I need Help with my F5....
I have just started to commission my F5 and I have a problem with the power supply,
Using cviller amp, PS and bridge pcb's
I am using a variac for all preliminary tests.
I checked the transformer and got 18VAC
I then hooked up the bridges and got 24VDC form both.
Now here's the problem,
When I hook the rectifiers up to the capacitor banks the readings were all over the place as I brought up the variac so I stopped.
A couple of the caps got very warm to the touch and the variac started to hum quite loud.
I think that I shoud read +24v from V+ to gnd and -24v from V- to gnd and 48v between V+ and V-
IS this correct??
When i got as far as 10VDC from V+ to gnd(red to green) I only measured
4VDC from V- to gnd(black to green)
I rechecked all my solder joints and they are ok
The resistors were all checked with a meter before installation
I don't know what to check next!!
Could some of the caps be bad??
they are 15,000uf 63v from Apex Jr.
Is there a way to check them while they are still on the board?
I know that I have missed somthing simple but just can't figure it out :headbash:
There is no physical connection from the PS to Earth or chassi ground, but from all the pictures that I have looked at this seems to be correct...
If the caps got warm, it's because they are being run backwards.
Either they are installed backwards, or the wiring to the
board is reverse polarity.
You are aware that + from bridge negative rail side of supply is connected to ground/center tap, together with - from positive rail side ?
I say it because your use of red/black wire looks "fishy"
But I dont know Cvillers supply design
Oh, Nelson posted faster
But on the same matter
I have looked at Cvillers manual, and cap mounting seems ok
Maybe also check that theres no shorting connection on your switch diodes to their heatsinks, to verify they are properly isolated
Yes, your connection from negative bridge definately appears to be reversed
If the caps were run backwards for a very short period of time and at a lower voltage, say 10-14 Vdc would the electrlytics be permanently damaged already??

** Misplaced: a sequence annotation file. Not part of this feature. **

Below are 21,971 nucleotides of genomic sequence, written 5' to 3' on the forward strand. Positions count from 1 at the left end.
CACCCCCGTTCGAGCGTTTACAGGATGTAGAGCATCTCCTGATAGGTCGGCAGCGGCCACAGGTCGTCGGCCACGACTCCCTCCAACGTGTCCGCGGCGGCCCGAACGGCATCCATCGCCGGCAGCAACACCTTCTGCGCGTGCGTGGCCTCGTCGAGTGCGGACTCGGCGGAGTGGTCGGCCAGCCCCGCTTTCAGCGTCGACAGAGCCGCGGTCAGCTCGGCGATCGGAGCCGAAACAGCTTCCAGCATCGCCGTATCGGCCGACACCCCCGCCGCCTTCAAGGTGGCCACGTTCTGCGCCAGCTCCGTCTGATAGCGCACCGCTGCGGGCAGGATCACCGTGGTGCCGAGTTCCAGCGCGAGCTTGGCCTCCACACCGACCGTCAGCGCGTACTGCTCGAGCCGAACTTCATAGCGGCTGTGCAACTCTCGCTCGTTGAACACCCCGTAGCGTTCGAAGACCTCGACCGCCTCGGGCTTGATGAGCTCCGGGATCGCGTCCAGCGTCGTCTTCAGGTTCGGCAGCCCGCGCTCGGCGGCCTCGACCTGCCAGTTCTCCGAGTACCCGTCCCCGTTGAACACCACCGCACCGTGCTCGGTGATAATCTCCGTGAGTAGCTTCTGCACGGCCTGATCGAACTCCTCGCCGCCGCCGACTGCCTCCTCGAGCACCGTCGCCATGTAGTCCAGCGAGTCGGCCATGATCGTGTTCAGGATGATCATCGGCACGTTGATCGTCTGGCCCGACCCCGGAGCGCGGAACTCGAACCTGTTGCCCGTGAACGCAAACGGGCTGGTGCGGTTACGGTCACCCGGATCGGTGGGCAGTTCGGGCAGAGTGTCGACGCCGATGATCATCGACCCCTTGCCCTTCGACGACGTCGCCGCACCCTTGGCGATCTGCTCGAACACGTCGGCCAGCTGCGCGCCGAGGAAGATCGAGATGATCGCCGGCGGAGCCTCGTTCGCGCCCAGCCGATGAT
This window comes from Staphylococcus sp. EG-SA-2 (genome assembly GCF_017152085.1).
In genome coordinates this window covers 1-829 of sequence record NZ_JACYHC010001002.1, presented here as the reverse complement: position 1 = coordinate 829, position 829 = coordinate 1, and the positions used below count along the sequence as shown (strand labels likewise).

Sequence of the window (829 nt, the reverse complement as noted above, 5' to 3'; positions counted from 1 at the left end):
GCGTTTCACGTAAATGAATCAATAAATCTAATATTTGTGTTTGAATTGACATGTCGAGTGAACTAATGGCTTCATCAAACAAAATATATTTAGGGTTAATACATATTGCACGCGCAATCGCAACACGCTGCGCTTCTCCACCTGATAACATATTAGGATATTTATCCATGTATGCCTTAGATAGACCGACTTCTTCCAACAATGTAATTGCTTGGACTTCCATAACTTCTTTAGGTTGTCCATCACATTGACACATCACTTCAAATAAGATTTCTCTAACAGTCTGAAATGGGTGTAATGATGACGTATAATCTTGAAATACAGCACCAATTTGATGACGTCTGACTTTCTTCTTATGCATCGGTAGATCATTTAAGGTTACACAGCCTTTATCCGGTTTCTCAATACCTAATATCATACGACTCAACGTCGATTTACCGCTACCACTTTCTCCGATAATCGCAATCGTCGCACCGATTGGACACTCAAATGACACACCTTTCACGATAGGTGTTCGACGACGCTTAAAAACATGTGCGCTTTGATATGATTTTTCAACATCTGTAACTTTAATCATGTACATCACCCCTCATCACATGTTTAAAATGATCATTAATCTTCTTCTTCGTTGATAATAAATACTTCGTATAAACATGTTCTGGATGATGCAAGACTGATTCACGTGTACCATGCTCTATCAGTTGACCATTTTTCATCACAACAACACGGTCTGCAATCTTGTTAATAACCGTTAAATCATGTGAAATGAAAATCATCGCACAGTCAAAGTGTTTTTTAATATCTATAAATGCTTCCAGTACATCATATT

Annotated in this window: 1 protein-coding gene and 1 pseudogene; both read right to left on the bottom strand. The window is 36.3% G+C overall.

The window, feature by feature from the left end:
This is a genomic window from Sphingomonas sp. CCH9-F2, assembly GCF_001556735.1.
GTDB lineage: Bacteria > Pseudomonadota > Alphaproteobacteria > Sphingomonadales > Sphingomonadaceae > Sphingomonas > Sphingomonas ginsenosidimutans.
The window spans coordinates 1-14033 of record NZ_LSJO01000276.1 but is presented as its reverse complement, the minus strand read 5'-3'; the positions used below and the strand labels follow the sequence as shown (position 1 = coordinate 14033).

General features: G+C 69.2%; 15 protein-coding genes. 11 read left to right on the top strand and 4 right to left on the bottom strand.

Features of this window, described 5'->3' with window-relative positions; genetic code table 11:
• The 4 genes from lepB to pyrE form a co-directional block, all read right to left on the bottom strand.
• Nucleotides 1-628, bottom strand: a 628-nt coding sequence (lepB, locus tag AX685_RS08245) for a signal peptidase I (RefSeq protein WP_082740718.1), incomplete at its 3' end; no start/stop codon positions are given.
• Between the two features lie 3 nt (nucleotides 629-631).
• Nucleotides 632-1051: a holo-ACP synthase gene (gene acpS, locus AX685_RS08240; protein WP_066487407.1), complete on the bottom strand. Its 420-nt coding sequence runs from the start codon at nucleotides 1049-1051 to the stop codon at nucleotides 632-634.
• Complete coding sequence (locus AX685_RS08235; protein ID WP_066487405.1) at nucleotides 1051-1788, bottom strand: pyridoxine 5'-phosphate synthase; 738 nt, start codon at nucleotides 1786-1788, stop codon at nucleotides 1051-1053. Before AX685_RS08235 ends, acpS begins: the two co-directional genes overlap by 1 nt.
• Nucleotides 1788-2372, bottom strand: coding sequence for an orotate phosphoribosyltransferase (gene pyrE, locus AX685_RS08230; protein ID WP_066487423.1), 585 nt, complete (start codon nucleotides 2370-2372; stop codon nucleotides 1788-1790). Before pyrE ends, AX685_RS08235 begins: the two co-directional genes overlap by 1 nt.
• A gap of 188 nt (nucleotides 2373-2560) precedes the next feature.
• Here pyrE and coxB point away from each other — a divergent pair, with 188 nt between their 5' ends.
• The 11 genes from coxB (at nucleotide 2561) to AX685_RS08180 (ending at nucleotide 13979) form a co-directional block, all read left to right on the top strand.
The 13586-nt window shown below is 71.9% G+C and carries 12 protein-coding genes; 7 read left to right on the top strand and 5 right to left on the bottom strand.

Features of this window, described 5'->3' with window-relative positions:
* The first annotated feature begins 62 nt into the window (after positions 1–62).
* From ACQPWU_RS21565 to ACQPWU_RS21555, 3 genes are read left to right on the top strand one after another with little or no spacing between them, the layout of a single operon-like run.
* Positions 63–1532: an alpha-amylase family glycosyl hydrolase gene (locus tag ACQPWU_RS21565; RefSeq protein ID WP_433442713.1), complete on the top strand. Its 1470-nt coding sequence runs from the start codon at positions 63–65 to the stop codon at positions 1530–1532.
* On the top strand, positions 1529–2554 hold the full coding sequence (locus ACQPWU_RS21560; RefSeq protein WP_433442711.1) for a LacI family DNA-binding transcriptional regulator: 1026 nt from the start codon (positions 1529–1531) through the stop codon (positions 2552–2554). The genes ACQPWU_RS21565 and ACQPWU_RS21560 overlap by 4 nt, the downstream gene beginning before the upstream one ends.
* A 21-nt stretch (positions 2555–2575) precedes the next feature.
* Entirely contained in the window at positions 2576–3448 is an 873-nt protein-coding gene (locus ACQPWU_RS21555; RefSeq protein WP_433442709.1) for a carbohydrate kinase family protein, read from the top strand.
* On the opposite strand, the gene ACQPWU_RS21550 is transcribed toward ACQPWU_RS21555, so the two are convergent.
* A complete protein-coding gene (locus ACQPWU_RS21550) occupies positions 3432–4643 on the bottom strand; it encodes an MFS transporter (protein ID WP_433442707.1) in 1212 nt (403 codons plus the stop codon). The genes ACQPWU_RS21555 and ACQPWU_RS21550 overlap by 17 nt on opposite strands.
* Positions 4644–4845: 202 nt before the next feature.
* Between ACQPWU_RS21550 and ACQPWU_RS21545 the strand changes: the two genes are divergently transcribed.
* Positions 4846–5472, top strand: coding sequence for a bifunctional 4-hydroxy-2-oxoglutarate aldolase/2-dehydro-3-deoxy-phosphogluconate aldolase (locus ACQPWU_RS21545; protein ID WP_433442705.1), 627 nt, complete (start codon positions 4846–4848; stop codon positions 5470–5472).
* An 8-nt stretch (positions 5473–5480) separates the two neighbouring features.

They did get warm and if Ilistened very closley, I think that they were starting to boil :eek:
this is another example where a bulb tester would prevent damage to an incorrectly wired project.
The bulb would glow bright and reduce the input voltage to the mains transformer to just a few Vac.
try them, but I would stand back.
Looking at your picture it shows that you have the positive red wire on the negative terminal, is this your error ?
Notes, this picture, you should shorten your wire exposure, those are quite long and if you wire everything up and you pull on a wire and it shorts then you will get a big nasty suprize when you turn on your amplifier,
This image, shows that on the left the positive and negitve are backwards. See that the cap's are all negative on one side, but the red positive wire is on the negative side of the cap ? This looks to be your error.
jleaman, thanks that was my problem.
When i was hooking it up I assumed(I know what "Assume" stands for)
that both negative wires went to the connections marked gnd.
All is good now and everything checks out perfectly!!!
Should I still be concerned about the caps even though it checks out ok with
full voltage applied??
would reforming the reversed caps help make them survive?
The reverse current (many amperes by the sound the transformer was making) may have removed the insulating effect of the oxide film.
|All times are GMT. The time now is 03:50 PM.|
vBulletin Optimisation provided by vB Optimise (Pro) - vBulletin Mods & Addons Copyright © 2015 DragonByte Technologies Ltd.
Copyright ©1999-2015 diyAudio